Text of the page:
1. Union Budget 2013-14: As the Government begins to prepare for the upcoming elections next year, with formulating the Union budget, the FM has been instilling a lot of confidence in not just the markets but investors as well. Adding that this year’s Budget will be a responsible one, the FM is positive that next year’s fiscal deficit target will be lowered to 4.8%. While keeping a firm focus on economic revival, fiscal consolidation and boosting India’s allure as an attractive investment destination we expect P Chidambaram’s first budget (in the current government) will see a stable tax regime, more reforms, and better fiscal management in the budget for 2013-14. It is also left to be seen that whether UPA’s last budget before the 2014 elections would be a populist budget or will the Government’s primary focus be on continuing with the reforms measures it has initiated. Overall the country will be looking forward to a budget which would be able to achieve the golden double of bringing the economy back on track and being popular with the masses.

2. Assembly Elections 2013: A total of 9 states (Meghalaya, Tripura, Nagaland, Karnataka, Madhya Pradesh, Mizoram, NCT Delhi, Rajasthan, Chhattisgarh) are going to polls in 2013. The parties of these states are toiling hard, as it would be a precursor for the 2014 general elections and whosoever wins these will have stronger chance of winning the 2014 Lok Sabha elections.

3. The Prime Ministerial Candidate for 2014 elections: By the end of 2013 it will be amply clear who all will be vying for the position of the Prime Minister of this great country in the 2014 elections. Will it be the recently appointed vice president of the Congress party, the current leader of the opposition in the Lok Sabha, the current Chief Minister of Bihar, the Chief Minister who won the Gujarat Assembly Elections third time in a row, the current Finance Minister of India or someone else altogether whose name might not be making the rounds as of now, this only time will tell!

One factor which is worth a remark is the way we have stood against the odds wearing different colours of skin, caste and creed. A wave of awareness has touched upon the crowd of the country that shows we are now, a concerned lot. We care for the way we are being treated, having a better understanding of ourselves, we are empowered to make changes and to build on the areas of strength as well as identify areas where we would like to make improvements. But isn’t it for us to think why we need multi billion dollar scams, gruesome incidents to unite and why 6000 year old civilization still need shows like Satyameva Jayate!

The year 2013 will be a significant year where the vital assessment and bold resolutions are expected which would determine the India’s future for the rest of the decade. Keeping the spirits high let’s welcome this year with stronger hearts and hope to have a prosperous economy, fine governance and peaceful times.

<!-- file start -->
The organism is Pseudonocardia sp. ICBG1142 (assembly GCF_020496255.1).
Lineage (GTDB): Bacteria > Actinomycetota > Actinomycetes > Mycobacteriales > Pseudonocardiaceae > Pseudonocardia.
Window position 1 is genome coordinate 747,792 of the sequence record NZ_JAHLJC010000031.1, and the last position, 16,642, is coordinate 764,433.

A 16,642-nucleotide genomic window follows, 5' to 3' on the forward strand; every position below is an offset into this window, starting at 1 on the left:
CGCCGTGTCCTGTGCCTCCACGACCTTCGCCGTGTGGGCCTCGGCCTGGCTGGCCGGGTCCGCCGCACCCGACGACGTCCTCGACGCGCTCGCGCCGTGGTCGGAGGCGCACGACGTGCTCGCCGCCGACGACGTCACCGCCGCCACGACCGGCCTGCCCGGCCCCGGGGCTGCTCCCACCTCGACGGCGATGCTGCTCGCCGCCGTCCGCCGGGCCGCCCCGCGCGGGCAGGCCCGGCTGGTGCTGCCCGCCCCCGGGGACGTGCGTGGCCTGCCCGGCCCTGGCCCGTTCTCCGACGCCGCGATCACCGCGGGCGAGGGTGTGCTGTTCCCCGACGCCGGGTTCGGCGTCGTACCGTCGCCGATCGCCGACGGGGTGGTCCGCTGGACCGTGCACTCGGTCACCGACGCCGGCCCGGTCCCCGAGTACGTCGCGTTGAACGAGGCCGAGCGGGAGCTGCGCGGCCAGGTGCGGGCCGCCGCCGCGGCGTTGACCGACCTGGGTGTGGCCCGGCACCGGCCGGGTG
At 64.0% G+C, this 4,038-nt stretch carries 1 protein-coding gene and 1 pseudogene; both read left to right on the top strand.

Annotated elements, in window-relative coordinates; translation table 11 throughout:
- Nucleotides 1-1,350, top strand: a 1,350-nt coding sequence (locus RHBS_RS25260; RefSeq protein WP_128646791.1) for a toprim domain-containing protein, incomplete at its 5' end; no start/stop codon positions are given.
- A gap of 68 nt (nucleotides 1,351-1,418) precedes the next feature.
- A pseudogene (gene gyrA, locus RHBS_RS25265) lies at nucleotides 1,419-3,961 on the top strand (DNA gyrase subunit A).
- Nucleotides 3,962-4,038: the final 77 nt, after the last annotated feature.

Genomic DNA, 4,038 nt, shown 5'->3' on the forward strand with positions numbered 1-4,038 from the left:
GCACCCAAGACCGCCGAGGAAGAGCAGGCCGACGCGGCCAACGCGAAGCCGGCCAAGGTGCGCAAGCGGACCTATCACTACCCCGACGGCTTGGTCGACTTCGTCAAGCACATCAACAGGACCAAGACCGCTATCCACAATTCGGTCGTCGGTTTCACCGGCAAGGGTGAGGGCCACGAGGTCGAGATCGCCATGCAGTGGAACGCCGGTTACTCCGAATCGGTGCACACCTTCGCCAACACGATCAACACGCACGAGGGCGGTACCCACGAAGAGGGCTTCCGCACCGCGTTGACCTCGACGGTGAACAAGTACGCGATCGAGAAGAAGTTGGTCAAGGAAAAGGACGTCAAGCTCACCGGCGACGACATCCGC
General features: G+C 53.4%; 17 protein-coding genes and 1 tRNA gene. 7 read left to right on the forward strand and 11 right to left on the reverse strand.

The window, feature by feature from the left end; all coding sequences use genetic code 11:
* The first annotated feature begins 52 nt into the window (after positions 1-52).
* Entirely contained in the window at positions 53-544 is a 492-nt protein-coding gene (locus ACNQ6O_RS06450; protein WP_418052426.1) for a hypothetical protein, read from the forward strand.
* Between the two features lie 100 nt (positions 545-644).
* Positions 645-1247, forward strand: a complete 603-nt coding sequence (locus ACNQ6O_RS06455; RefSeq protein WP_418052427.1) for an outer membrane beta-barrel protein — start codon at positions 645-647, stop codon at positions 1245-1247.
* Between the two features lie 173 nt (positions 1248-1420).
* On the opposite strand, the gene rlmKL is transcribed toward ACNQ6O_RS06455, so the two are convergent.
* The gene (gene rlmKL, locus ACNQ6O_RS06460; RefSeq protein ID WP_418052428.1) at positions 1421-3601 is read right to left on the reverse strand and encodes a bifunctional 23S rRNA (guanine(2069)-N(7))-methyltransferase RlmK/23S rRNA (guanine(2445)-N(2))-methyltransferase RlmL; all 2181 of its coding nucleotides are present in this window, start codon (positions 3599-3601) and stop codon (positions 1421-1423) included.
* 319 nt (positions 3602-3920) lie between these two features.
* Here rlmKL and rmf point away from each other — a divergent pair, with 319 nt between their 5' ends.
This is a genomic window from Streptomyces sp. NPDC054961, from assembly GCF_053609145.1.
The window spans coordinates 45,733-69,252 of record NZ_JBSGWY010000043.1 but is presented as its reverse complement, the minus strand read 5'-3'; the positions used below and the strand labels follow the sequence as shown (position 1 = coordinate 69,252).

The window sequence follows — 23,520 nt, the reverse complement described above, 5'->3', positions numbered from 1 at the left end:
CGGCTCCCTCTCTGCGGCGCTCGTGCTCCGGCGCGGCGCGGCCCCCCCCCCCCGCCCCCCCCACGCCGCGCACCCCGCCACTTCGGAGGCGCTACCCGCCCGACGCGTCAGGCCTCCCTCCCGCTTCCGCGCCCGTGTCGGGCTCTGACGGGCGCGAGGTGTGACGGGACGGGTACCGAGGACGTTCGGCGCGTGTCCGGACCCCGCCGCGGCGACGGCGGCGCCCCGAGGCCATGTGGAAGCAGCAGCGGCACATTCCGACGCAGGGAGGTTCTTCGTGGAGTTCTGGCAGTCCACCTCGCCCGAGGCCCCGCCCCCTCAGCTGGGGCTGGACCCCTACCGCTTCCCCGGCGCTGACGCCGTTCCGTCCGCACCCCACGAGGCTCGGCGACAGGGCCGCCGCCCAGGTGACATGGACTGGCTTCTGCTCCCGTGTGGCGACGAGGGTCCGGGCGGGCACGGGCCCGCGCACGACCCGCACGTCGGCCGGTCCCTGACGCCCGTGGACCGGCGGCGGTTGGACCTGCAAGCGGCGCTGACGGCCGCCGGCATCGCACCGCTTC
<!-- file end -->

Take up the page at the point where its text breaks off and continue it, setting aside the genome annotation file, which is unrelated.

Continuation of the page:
Wishing you all a Very Happy Republic Day and let us make the largest Democracy in the world, the Democracy of our dreams!!

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Take on Assembly Elections 2012

In the recently concluded assembly elections, five states of the country witnessed the crazy dance of democracy as political parties used everything ranging from the charm of the Gandhi family hierarchy to satirical cartoon characters to establish their vote-bank and satiate their thirst for power. The elections bought a mix of happy and disappointing surprises for one and all.
However, before we get into a detailed analysis of the results, let us take a short de-tour into the basics of the state assembly elections, for the benefit of politically naive individuals.

State assembly elections determine the political party or coalition that will form government at the state level. The elections are held at the state level every 5 years and require loads of prior planning. Just to give a rough estimate, an approximate of Rs. 2000 crore was spent by the election commission and the central and state government agencies alone, on the Lok Sabha polls in 2009. State assembly elections are no less demanding.

For the purpose of assembly elections, each state is divided into several assembly constituencies. These are different and independent of the parliamentary constituency. The assembly constituencies elect the Members of Legislative Assembly (MLAs) at the state level. The number of assembly constituencies in a state is decided by the number of existing seats in the State Legislative Assembly. While this is so, the division is based on several factors such as geography of the areas, population, etc. Accordingly, electorates vote in their respective constituencies and winning candidates (MLAs) represent their constituency at the State Legislative Assembly (or the Vidhan Sabha). The Chief Minister is then elected by legislators of the political party or coalition commanding an assembly majority.